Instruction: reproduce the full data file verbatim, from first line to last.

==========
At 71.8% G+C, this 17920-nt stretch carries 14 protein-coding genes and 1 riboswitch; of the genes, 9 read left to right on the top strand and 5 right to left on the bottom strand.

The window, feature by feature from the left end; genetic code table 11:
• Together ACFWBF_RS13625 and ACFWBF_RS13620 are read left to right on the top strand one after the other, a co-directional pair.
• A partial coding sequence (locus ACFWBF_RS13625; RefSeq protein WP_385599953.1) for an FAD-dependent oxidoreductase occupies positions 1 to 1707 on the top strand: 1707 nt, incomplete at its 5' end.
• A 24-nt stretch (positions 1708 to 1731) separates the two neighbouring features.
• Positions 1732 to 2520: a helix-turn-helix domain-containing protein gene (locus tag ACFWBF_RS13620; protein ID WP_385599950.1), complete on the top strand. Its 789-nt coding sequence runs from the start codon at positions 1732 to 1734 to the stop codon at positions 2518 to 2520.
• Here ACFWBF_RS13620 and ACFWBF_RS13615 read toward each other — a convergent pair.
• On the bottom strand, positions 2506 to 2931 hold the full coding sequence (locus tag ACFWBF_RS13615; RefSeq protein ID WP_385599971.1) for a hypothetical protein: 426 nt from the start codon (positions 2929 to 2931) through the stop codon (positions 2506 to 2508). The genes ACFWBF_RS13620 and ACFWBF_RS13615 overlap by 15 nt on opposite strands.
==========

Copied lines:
At 71.8% G+C, this 17920-nt stretch carries 14 protein-coding genes and 1 riboswitch; of the genes, 9 read left to right on the top strand and 5 right to left on the bottom strand.

The window, feature by feature from the left end; genetic code table 11:
• Together ACFWBF_RS13625 and ACFWBF_RS13620 are read left to right on the top strand one after the other, a co-directional pair.
• A partial coding sequence (locus ACFWBF_RS13625; RefSeq protein WP_385599953.1) for an FAD-dependent oxidoreductase occupies positions 1 to 1707 on the top strand: 1707 nt, incomplete at its 5' end.
• A 24-nt stretch (positions 1708 to 1731) separates the two neighbouring features.
• Positions 1732 to 2520: a helix-turn-helix domain-containing protein gene (locus tag ACFWBF_RS13620; protein ID WP_385599950.1), complete on the top strand. Its 789-nt coding sequence runs from the start codon at positions 1732 to 1734 to the stop codon at positions 2518 to 2520.
• Here ACFWBF_RS13620 and ACFWBF_RS13615 read toward each other — a convergent pair.
• On the bottom strand, positions 2506 to 2931 hold the full coding sequence (locus tag ACFWBF_RS13615; RefSeq protein ID WP_385599971.1) for a hypothetical protein: 426 nt from the start codon (positions 2929 to 2931) through the stop codon (positions 2506 to 2508). The genes ACFWBF_RS13620 and ACFWBF_RS13615 overlap by 15 nt on opposite strands.